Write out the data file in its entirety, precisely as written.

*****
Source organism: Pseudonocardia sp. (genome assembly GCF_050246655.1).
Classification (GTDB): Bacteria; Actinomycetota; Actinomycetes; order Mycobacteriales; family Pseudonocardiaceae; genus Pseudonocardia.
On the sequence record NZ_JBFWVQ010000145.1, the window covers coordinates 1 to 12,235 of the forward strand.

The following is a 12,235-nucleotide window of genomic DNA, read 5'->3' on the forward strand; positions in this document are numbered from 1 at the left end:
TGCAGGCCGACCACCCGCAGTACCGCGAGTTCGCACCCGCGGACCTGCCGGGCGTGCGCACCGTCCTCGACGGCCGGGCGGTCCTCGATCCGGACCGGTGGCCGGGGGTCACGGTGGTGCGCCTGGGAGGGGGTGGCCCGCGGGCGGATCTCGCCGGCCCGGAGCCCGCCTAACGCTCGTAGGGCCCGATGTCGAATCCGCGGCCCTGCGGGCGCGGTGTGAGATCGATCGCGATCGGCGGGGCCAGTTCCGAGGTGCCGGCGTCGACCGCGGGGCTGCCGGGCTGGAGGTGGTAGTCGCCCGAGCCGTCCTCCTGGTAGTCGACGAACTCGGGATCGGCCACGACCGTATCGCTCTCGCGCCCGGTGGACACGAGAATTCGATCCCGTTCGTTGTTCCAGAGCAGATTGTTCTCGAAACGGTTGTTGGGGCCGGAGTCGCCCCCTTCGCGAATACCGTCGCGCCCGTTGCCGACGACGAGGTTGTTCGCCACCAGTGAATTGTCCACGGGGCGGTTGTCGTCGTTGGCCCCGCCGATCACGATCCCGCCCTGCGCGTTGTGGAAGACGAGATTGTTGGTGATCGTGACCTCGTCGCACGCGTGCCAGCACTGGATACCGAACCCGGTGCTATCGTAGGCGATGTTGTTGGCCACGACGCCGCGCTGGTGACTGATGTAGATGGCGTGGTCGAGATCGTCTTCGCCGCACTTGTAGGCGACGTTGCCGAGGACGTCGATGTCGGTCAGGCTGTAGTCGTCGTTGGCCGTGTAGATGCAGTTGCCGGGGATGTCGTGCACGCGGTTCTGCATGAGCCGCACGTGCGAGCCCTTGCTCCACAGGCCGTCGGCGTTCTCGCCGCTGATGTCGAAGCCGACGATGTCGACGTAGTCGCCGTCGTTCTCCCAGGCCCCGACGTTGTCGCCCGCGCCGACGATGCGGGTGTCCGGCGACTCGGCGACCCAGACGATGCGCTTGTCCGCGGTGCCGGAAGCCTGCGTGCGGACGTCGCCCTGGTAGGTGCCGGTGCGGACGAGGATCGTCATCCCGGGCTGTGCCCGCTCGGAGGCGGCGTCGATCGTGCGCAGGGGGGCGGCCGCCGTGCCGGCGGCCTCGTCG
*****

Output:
Source organism: Pseudonocardia sp. (genome assembly GCF_050246655.1).
Classification (GTDB): Bacteria; Actinomycetota; Actinomycetes; order Mycobacteriales; family Pseudonocardiaceae; genus Pseudonocardia.
On the sequence record NZ_JBFWVQ010000145.1, the window covers coordinates 1 to 12,235 of the forward strand.

The following is a 12,235-nucleotide window of genomic DNA, read 5'->3' on the forward strand; positions in this document are numbered from 1 at the left end:
TGCAGGCCGACCACCCGCAGTACCGCGAGTTCGCACCCGCGGACCTGCCGGGCGTGCGCACCGTCCTCGACGGCCGGGCGGTCCTCGATCCGGACCGGTGGCCGGGGGTCACGGTGGTGCGCCTGGGAGGGGGTGGCCCGCGGGCGGATCTCGCCGGCCCGGAGCCCGCCTAACGCTCGTAGGGCCCGATGTCGAATCCGCGGCCCTGCGGGCGCGGTGTGAGATCGATCGCGATCGGCGGGGCCAGTTCCGAGGTGCCGGCGTCGACCGCGGGGCTGCCGGGCTGGAGGTGGTAGTCGCCCGAGCCGTCCTCCTGGTAGTCGACGAACTCGGGATCGGCCACGACCGTATCGCTCTCGCGCCCGGTGGACACGAGAATTCGATCCCGTTCGTTGTTCCAGAGCAGATTGTTCTCGAAACGGTTGTTGGGGCCGGAGTCGCCCCCTTCGCGAATACCGTCGCGCCCGTTGCCGACGACGAGGTTGTTCGCCACCAGTGAATTGTCCACGGGGCGGTTGTCGTCGTTGGCCCCGCCGATCACGATCCCGCCCTGCGCGTTGTGGAAGACGAGATTGTTGGTGATCGTGACCTCGTCGCACGCGTGCCAGCACTGGATACCGAACCCGGTGCTATCGTAGGCGATGTTGTTGGCCACGACGCCGCGCTGGTGACTGATGTAGATGGCGTGGTCGAGATCGTCTTCGCCGCACTTGTAGGCGACGTTGCCGAGGACGTCGATGTCGGTCAGGCTGTAGTCGTCGTTGGCCGTGTAGATGCAGTTGCCGGGGATGTCGTGCACGCGGTTCTGCATGAGCCGCACGTGCGAGCCCTTGCTCCACAGGCCGTCGGCGTTCTCGCCGCTGATGTCGAAGCCGACGATGTCGACGTAGTCGCCGTCGTTCTCCCAGGCCCCGACGTTGTCGCCCGCGCCGACGATGCGGGTGTCCGGCGACTCGGCGACCCAGACGATGCGCTTGTCCGCGGTGCCGGAAGCCTGCGTGCGGACGTCGCCCTGGTAGGTGCCGGTGCGGACGAGGATCGTCATCCCGGGCTGTGCCCGCTCGGAGGCGGCGTCGATCGTGCGCAGGGGGGCGGCCGCCGTGCCGGCGGCCTCGTCG